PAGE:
If your satellite TV goes out on Friday, can you blame it on an asteroid? Highly unlikely, say scientists monitoring the approach of asteroid 2012 DA14, which will zoom closer to Earth on Friday than any other known object of its size. The celestial visitor, which is almost as wide as the length of an Olympic-sized swimming pool, is due to pass as close as 17,100 miles at 2:24 p.m. EST (7:24 p.m. GMT) on Friday. That's closer than the television and communications satellites which circle the planet some 500 miles higher.

© NASA/JPL-Caltech
Artist's impression of asteroid 2012 DA14's Earth flyby.

"This asteroid seems to be passing in the sweet spot between the GPS satellites (which fly at about 12,600 miles above Earth) and the communication and weather satellites, so it's really extremely unlikely that any of these satellites would be threatened," said Donald Yeomans, who oversees NASA's Near-Earth Object Program at the Jet Propulsion Laboratory in Pasadena, Calif.

NASA has been providing details of the asteroid's flight path to satellite operators so they can determine how close it will pass to their particular spacecraft.

"No one has raised a red flag," Yeomans told reporters during a conference call last week. "I certainly don't anticipate any problems."

"I don't know of any odds for a satellite hit, but it must be a very low probability," Yeomans added Tuesday in an email to Discovery News.

Members of the Satellite Industry Association were not taking any particular precautions that the trade group is aware of, added spokeswoman Marie-Pierre Pluvinage.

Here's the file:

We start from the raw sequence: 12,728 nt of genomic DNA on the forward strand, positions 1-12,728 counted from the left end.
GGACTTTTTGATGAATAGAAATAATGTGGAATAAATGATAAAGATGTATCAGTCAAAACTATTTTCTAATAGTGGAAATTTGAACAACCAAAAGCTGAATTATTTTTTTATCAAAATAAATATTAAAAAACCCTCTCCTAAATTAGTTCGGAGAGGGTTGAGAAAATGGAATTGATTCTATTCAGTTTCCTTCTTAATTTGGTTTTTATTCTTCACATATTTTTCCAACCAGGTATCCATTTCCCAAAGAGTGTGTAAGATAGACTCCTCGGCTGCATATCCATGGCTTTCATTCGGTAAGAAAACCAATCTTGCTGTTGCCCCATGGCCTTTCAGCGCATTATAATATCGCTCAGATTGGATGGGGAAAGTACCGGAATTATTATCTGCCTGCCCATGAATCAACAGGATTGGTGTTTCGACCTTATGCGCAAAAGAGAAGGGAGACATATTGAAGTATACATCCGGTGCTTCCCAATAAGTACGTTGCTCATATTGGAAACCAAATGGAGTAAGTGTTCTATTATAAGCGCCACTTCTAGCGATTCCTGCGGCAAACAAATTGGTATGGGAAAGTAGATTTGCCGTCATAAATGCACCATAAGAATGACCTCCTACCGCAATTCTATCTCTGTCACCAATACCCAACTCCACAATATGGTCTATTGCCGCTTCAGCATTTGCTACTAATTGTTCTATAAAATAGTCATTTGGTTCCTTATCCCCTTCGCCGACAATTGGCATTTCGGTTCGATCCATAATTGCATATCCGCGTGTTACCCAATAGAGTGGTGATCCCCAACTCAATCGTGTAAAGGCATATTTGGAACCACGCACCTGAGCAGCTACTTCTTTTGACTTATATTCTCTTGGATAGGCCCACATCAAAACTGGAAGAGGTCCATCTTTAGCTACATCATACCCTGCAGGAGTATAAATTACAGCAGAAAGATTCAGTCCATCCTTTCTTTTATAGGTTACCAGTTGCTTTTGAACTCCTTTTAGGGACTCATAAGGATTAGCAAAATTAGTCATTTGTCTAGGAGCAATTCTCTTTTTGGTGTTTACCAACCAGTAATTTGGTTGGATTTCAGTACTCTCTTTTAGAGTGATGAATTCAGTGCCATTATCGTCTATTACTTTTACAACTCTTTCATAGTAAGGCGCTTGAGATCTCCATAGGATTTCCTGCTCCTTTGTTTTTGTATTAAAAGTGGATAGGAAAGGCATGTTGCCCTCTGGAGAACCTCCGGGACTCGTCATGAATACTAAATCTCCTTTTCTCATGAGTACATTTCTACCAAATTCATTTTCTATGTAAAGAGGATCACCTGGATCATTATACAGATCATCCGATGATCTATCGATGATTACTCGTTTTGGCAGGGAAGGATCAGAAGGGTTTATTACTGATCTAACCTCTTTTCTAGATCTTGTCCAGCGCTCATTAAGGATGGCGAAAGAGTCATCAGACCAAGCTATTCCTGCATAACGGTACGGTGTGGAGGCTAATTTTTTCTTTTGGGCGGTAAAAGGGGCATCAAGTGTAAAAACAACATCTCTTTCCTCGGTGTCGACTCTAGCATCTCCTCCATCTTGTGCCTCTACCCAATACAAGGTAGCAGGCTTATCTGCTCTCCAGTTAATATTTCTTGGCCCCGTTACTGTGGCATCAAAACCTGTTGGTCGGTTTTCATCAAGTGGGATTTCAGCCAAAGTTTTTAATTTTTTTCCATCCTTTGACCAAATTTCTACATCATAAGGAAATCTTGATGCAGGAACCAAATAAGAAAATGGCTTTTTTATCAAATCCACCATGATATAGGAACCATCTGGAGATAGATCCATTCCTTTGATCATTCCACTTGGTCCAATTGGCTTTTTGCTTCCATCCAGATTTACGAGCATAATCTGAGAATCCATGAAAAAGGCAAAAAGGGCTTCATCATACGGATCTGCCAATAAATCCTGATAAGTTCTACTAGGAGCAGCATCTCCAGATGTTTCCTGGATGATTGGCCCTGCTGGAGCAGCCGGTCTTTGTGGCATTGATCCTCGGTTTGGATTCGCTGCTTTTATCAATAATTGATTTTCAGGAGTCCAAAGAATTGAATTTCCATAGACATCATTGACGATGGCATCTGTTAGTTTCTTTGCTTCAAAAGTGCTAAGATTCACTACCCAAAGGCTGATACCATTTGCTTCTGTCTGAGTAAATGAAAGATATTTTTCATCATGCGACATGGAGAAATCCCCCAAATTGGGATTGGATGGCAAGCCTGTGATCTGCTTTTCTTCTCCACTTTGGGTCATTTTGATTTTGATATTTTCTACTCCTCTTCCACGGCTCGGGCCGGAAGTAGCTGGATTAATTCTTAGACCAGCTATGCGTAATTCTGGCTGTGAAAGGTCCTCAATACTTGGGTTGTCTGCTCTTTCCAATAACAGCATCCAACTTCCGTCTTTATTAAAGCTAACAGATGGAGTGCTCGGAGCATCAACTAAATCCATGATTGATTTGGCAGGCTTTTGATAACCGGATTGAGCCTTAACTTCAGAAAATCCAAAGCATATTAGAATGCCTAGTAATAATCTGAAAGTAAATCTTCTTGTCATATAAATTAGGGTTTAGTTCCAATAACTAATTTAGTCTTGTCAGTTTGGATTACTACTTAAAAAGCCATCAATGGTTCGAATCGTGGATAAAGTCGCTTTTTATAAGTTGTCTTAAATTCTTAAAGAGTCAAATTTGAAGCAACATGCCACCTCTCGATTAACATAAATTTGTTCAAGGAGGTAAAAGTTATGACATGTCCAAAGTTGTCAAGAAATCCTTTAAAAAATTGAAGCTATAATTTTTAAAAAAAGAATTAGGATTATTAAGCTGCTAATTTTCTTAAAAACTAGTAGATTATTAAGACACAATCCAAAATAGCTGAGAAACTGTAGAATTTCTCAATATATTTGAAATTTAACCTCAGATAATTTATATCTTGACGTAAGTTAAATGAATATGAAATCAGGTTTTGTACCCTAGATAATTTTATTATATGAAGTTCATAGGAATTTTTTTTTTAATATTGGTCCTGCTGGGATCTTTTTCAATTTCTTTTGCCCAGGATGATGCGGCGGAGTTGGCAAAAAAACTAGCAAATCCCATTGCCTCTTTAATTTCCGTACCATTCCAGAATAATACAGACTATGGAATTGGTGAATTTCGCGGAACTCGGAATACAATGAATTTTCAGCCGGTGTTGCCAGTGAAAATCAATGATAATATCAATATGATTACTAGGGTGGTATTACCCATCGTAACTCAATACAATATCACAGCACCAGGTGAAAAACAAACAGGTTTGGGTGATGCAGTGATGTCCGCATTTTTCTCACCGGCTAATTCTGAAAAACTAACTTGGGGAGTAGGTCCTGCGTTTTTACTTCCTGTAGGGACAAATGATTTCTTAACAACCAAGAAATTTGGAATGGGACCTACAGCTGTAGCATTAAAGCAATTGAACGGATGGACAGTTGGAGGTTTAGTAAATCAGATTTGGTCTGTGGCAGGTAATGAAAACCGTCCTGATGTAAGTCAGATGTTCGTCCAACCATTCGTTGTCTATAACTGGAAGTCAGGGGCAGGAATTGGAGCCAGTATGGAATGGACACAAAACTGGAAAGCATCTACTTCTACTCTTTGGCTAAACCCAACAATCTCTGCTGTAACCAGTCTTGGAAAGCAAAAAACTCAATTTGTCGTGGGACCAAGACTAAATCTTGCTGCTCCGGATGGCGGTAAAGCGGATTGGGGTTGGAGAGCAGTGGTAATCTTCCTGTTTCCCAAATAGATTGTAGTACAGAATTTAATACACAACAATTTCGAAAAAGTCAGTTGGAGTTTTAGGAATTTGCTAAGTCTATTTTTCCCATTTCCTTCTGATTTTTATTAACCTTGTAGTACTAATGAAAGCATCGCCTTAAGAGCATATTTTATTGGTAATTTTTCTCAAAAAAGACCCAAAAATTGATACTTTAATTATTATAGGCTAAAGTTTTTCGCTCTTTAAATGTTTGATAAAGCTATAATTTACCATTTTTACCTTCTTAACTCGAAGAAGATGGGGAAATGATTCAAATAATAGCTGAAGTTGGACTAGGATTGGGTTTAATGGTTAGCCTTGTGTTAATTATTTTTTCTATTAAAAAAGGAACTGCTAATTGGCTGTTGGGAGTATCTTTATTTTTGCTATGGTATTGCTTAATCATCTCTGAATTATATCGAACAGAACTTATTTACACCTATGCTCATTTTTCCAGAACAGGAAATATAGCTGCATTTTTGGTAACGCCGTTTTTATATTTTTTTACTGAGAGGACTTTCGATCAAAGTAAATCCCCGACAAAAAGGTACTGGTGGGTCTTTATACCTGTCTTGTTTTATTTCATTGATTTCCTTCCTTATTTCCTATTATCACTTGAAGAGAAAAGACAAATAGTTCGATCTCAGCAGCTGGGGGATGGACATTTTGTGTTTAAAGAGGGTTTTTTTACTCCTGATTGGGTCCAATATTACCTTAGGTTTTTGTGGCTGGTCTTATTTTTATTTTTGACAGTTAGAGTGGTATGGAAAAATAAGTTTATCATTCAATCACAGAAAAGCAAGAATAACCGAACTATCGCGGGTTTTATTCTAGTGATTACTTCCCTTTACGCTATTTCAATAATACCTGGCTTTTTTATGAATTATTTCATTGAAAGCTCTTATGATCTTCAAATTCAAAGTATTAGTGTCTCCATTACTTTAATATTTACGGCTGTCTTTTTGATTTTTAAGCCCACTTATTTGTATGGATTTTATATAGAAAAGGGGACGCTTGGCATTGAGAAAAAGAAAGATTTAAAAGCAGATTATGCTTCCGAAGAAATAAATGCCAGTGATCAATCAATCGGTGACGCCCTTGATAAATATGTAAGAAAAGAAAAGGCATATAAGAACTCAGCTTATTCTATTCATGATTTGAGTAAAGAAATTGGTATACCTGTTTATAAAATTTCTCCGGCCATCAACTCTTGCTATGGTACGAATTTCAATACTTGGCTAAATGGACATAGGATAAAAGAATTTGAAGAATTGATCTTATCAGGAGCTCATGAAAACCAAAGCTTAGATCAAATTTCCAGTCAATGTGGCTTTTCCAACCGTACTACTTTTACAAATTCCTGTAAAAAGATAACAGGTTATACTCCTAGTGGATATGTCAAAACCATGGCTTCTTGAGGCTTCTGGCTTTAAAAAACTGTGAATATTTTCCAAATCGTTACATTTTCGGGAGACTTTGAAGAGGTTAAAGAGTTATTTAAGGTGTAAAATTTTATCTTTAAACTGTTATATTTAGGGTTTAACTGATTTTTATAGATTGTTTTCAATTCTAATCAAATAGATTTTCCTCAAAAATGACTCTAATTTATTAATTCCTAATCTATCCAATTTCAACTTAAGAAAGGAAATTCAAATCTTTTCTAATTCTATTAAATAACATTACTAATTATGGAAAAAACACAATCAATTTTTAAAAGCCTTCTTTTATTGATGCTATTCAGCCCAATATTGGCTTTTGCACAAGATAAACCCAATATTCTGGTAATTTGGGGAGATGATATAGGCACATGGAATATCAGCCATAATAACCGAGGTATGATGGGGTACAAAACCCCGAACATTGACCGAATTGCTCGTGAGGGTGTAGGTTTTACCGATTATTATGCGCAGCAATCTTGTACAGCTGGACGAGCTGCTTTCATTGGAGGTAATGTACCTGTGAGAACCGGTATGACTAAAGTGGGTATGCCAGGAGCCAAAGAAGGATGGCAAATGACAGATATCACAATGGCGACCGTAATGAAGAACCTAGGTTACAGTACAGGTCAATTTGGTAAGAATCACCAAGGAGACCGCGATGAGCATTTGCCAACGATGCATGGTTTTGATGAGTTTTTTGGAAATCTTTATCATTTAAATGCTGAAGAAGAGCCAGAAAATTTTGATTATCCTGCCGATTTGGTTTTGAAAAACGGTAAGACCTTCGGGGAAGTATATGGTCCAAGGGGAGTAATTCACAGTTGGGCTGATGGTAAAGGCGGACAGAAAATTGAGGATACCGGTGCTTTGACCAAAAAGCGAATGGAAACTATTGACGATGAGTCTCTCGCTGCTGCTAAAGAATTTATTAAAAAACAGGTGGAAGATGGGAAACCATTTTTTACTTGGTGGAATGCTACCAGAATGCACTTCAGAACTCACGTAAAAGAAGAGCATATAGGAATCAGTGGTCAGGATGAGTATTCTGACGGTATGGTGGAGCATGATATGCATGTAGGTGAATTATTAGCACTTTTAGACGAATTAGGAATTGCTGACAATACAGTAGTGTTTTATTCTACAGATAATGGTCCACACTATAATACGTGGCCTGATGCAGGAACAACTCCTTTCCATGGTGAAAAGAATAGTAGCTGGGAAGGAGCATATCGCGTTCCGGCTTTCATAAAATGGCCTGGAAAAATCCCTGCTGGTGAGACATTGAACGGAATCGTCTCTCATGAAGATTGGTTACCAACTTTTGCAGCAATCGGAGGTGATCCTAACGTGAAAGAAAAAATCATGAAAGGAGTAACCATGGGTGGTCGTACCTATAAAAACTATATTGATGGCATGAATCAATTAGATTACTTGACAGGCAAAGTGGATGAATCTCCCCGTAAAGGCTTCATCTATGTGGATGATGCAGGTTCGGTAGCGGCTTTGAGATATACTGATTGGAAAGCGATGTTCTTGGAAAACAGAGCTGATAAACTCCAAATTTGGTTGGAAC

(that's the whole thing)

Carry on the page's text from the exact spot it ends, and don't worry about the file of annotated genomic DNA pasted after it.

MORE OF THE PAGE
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The non-profit Space Data Association, which shares satellite-tracking information among its member organizations and companies, said it had looked at the asteroid's projected flight path and determined none of the spacecraft monitored in its network would be impacted, chairman Ron Busch told Discovery News.

There's no chance DA14 will hit Earth, though an object of its size can be expected to strike the planet about once every 1,200 years or so.

"Basketball-sized objects come in daily. Volkswagen-sized objects come in every couple of weeks. As you get to larger and larger sizes the number of objects out there is less and less, so the frequency of hits goes down," Yeomans said.

Comment: Donald Yeomans works for NASA - 'nuff said.

Overall, about 100 tons of space rocks, most the size of sand grains and pebbles, blast through Earth's atmosphere every day.

As asteroid of DA14's size, which is about 150 feet in diameter, wouldn't cause global catastrophe if it did hit like the six-mile wide object that slammed into what is now Mexico's Yucatan peninsula, triggering climate changes so severe and long-lasting that dinosaurs, among other plant and animal life, vanished some 66 million years ago.

Moving at about 8 miles per second, an object of DA14's size on a collision course with Earth would strike with the force of about 2.4 million tons of dynamite, the equivalent of hundreds of Hiroshima-type bombs.

"They still do a lot of regional destruction," said Lindley Johnson, who oversees the Near-Earth Object Observations Program at NASA headquarters in Washington DC.

In 1908, for example, an asteroid or comet blasted apart as it approached Siberia, destroying 80 million trees over 830 square miles in the process.

DA14 was just discovered last year, though astronomers suspect it has been regularly visiting Earth for some time. The asteroid is smaller than the objects NASA has been tasked to track, though astronomers are making progress on cataloging all the celestial objects that orbit near Earth.

DA14 will be even less likely to harm Earth in the future. Its close encounter on Friday should tweak its orbit so that upcoming encounters will be fewer and farther away.

"The close approach (on Friday) will perturb its orbit so that actually instead of having an orbital period of one year it'll lose a couple of months," Yeomans told Discovery News.

"We ran it out for 100 years and there is no closer approach in the foreseeable future. The Earth is going to put this one in an orbit that is considerably safer," he said.